Working Through a Working Lunch

Working Lunch

Busy workdays happen.  Sometimes it’s necessary to hold a meeting or presentation that coincides with a meal, usually lunch.

Working lunches may consist of you and your colleagues bringing your own lunches and eating while meeting, or having food delivered in.

Though this type of business lunch is not fine dining, your good manners are called for.

It’s Not About the Food

In most gatherings where people are eating, we tend to make food the primary subject.  But when business is being conducted during mealtime, business should be the primary subject.

If you are exceptionally hungry when you arrive at your meeting or presentation, it can be difficult to shift your focus from food.  Do your best to not let this get in the way of participating and making an appropriate contribution to the business at hand.

Other points to remember for working lunches and other mealtime meetings:

  • This is a time to model professional behavior.  Be a shining example to new employees and others.
  • Managing your personal space is always a priority amidst your awareness that you are in common space.

A working lunch, like any meal, is meant to nourish you and be enjoyed.  But at the same time, it is intended to make continuing doing business more convenient.

Food Delivery

Unless an office assistant or appointed person is taking care of food delivery and set-up, this may create an “all hands on deck” situation. 

If you are the person responsible for scheduling the meeting and meal ordering, make sure the meeting room can accommodate the type of meal you intend to serve.  Is there space to set up a buffet?  Is the conference table conducive to having food and drinks on it? 

Other points to keep in mind when you participate in this type of working lunch:

  • Do offer to help with set-up and clearing space if needed.  An offer is always appreciated even if staff claim it as their responsibility.
  • Arrive on time so colleagues and guests aren’t waiting for you.
  • Follow your boss’ lead on proceeding with the meal.
  • Don’t load your plate.
  • Do not begin eating unless others have food.
  • Use utensils whenever possible.  Your fingers may be needed for writing or typing notes.
  • If food or a utensil falls on the floor, don’t pick it up then, but after the meeting.  Make sure it is disposed of.
  • Avoid complaining about the food.  However, if you are asked about it after the meeting in private, be honest but diplomatic.  This could determine if the caterer or restaurant is used for future meetings.
  • Help keep the discussion during the meeting aimed toward the “working” part of lunch.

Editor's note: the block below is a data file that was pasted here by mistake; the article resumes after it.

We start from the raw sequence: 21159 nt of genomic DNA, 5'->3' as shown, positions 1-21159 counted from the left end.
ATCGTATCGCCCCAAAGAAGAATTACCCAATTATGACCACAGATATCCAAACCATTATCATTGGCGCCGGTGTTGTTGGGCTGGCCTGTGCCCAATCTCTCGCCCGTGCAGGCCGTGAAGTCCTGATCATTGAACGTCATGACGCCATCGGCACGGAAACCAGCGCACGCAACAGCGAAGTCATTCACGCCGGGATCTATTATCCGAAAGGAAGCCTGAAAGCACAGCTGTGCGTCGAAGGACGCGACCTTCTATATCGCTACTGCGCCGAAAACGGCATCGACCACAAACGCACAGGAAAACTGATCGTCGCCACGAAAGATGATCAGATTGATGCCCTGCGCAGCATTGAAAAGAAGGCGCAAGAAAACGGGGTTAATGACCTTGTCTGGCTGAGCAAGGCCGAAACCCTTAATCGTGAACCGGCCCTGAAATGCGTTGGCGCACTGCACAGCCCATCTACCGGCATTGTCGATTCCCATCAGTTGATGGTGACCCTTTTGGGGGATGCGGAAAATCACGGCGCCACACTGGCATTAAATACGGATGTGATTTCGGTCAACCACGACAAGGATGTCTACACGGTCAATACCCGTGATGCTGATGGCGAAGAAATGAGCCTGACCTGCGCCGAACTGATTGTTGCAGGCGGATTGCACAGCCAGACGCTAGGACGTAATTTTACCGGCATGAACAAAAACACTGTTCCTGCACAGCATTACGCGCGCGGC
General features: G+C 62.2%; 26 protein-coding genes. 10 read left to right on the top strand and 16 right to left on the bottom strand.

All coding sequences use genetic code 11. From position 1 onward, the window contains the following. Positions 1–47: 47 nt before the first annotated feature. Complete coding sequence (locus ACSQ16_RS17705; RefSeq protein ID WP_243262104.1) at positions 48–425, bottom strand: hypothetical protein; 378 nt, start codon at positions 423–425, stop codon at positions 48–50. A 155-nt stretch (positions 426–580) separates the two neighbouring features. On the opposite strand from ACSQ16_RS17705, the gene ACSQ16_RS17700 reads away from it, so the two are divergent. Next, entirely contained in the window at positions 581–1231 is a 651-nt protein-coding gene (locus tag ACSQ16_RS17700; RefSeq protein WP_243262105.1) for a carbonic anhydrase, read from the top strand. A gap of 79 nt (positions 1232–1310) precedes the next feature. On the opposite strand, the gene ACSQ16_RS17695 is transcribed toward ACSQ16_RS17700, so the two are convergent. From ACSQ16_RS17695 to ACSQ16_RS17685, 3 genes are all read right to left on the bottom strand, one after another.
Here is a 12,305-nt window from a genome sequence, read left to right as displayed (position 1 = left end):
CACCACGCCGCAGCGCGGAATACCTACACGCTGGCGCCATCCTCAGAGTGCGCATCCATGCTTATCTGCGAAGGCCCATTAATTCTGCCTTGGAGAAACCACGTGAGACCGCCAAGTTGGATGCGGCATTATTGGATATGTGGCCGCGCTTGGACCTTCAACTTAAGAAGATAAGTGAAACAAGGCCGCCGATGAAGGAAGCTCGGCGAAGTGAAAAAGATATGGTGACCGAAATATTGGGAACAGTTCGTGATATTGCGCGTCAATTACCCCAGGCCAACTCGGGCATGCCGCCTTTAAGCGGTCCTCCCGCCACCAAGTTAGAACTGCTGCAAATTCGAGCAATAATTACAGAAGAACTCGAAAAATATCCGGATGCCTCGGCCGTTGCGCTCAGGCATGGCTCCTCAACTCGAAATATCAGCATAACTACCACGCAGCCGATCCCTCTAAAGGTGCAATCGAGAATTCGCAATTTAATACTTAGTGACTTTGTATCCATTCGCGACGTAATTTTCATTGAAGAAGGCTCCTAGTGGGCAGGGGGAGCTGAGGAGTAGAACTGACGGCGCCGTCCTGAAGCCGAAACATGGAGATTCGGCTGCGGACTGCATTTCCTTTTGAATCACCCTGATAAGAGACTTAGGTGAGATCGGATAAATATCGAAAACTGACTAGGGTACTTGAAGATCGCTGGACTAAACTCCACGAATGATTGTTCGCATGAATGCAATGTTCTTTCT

• Particularly during a presentation, don’t clean up or get up.  This can be very distracting to the person leading the discussion.
  • Make sure your table spot is clean when you leave.  Others may have an afternoon meeting in the same room.

Bringing Your Own Working Lunch

Although you may know your colleagues pretty well, everyone has varied taste in food and for what they prepare for brown bagging a lunch.

Even though you’ve brought a little “comfort of home” with you, the fact remains that you’ll be working as you eat it.  Keep these guidelines in mind when supplying your own working lunch:

  • Maintain good posture and stay alert for moments that require your participation.
  • Eat quietly and with your mouth closed.
  • Take small bites.
  • Bring food that isn’t messy and can be eaten with utensils. 
  • Avoid bringing pungent or greasy foods. 
  • If your food needs to be warmed, take care of this before meeting time.  Best to avoid a microwave line-up.
  • Make sure you take care of any additional food prep beforehand to avoid disruption or taking additional space at the conference table.
  • Don’t handle crinkly wrappings or munch on chips or other crunchy foods – especially when someone is presenting!
  • Avoid toothpicks, floss, or putting your fingers in your mouth.
  • If someone has come without a lunch, do not make mention of it in front of others.  He or she may have a valid reason they prefer not to discuss in a professional environment.
  • When it’s your turn to speak during discussion, make sure that what you are saying is the focus.  Your food and utensils should be placed on the table when you are speaking.

The most basic guideline to remember when participating in a working lunch – or any working meal – is to do your part to ensure that “awkward” isn’t part of the meeting.
In other words, be mindful of showing respect for the meeting agenda and for others attending.

You may also enjoy reading . . .